How to Set Up a Computer Network
Technological advances have made it much easier to set up a home or office network than it used to be. Self-configuring switches and operating systems have made it possible for almost anybody to set up a small network. The size and scope of the network you build will depend on your environment and your budget. Be sure you know your expected outcome before you begin to build your computer network.
Determine whether you will build a wired or wireless network. The primary considerations are budget and security. If you need high security, a wired network is a better choice. If the security need is not so high, but budget is a major consideration, then a wireless network should fit the bill.
Acquire the necessary equipment based on your infrastructure decision. If you choose to install a wired network larger than 15 to 20 devices, you will probably need to hire a consultant to handle the wiring and installation. If you install a wireless network, you will need one or more wireless access points. With either type of infrastructure you will need Internet connectivity through an Internet Service Provider.
Determine your IP addressing scheme and assign IP addresses to any servers on your network. Servers get static IP addresses so that they are easy to find on the network using DNS services. Private networks typically use a "192.168.0.n" range, where "n" is the host address of each individual device. Assign a subnet mask of "255.255.255.0" for this range. Windows Vista and Windows 7 provide automatic IP addressing that assigns each device an IP address automatically, based on what the operating system determines via network discovery processes.
Select your workgroup name and assign it to each computer on the network. Click "Start," right-click "Computer" and click "Properties." Click the "Change Settings" button and change the workgroup name. You can leave the default workgroup name, which is "MSHOME" on Windows Vista and Windows 7, but if you have Windows XP or older operating systems on your network you will have to change the default of "WORKGROUP" to "MSHOME."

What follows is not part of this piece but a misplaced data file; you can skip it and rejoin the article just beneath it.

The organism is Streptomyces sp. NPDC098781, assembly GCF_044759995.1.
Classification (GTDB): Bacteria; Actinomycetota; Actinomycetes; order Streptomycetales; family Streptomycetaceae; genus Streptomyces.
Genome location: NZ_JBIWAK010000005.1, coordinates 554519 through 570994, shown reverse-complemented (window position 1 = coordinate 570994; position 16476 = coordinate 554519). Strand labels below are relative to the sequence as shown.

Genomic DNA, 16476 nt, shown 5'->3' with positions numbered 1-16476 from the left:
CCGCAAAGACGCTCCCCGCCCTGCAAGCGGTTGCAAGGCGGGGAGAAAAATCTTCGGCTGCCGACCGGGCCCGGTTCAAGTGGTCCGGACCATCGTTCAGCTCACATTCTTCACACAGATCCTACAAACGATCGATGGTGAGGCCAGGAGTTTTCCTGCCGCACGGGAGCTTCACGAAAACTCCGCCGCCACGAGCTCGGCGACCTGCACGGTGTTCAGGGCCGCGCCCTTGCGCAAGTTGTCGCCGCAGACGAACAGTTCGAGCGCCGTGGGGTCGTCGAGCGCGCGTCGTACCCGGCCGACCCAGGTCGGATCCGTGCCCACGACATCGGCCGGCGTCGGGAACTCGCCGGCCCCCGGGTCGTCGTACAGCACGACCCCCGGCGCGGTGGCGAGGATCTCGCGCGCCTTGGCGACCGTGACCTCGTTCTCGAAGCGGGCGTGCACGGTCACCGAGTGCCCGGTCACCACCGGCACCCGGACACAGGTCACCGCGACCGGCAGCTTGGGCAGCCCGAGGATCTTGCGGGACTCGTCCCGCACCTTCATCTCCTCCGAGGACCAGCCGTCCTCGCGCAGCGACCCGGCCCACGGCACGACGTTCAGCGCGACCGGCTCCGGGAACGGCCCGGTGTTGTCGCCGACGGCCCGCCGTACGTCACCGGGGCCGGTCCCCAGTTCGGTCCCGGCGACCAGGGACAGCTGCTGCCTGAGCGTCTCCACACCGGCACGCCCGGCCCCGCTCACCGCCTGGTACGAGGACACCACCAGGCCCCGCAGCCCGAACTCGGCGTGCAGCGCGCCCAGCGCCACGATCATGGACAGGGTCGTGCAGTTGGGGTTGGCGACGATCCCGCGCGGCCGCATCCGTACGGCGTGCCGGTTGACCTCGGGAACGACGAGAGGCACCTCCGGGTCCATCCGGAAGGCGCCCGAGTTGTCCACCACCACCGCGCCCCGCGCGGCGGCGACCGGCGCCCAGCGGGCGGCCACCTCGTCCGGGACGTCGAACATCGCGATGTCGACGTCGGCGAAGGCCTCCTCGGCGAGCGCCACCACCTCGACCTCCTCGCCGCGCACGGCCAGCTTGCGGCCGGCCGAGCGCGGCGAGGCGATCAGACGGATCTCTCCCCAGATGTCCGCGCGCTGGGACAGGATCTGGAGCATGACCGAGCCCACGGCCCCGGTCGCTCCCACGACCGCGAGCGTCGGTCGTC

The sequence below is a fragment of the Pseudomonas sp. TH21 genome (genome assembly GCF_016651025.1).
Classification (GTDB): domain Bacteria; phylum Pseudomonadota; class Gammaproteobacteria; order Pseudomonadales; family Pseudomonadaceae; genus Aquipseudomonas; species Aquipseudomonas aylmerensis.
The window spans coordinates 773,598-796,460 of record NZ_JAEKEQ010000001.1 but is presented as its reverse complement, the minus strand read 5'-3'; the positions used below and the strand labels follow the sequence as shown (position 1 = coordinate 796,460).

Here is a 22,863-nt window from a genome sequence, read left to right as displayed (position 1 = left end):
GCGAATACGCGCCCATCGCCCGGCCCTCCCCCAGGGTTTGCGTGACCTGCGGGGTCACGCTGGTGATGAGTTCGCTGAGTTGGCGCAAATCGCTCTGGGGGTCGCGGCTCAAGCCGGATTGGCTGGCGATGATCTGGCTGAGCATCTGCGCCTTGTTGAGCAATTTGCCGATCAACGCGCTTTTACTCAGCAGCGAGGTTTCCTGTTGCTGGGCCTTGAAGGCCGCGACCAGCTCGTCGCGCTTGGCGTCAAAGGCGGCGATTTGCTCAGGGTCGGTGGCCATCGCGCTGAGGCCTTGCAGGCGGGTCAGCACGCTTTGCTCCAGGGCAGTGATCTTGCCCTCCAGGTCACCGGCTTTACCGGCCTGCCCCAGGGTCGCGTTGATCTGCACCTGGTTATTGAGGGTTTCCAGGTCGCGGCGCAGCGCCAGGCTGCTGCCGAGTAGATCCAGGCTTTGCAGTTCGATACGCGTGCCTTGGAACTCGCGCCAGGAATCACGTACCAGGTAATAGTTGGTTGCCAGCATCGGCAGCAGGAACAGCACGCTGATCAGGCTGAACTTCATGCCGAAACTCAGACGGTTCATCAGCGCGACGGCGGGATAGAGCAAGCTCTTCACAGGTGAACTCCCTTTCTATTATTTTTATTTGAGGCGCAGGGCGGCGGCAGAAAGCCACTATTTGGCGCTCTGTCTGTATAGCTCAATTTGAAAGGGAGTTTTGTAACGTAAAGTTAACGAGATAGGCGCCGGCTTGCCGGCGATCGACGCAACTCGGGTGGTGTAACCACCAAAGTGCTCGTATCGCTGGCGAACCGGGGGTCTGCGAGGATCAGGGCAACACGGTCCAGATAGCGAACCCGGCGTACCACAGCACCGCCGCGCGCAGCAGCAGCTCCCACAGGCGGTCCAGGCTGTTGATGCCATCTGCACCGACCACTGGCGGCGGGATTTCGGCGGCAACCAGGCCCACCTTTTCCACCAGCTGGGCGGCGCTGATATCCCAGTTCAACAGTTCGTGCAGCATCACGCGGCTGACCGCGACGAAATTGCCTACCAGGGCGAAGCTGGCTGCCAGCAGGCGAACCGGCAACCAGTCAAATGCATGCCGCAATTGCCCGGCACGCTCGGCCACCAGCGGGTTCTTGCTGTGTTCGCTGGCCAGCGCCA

Verify connectivity if your network is wired. Click "Start," "Computer" and expand the "Network" link to see other devices on your network. If you can see all the other attached computers and printers, you are finished. If you cannot see other computers, check the network interface configuration, make any corrections and retest. The remaining steps are for wireless networks.
Assign a broadcast SSID, or network name, to your wireless router if you are putting in a wireless network. This is the name that shows up when you scan for available networks. Unless you are setting up a public Wi-Fi hotspot, choose a name that is obscure and not easily connected with your home or your business. The specific instructions for this step and the next differ according to the specific wireless router that you are using, so consult your installation manual for configuration details.
Assign an encryption type to your network. Choose WPA2-Enterprise or WPA2-Personal for the highest security available. Assign a passphrase of at least eight alphanumeric characters to be used by the encryption algorithm. Your router may require a restart to make the configuration changes effective.
Verify connectivity for your wireless network. Click "Start," "Computer" and expand the "Network" link to see other devices on your network. If you can see all the other attached computers and printers, you are finished. If you cannot see other computers, check the network interface configuration, make any corrections and retest.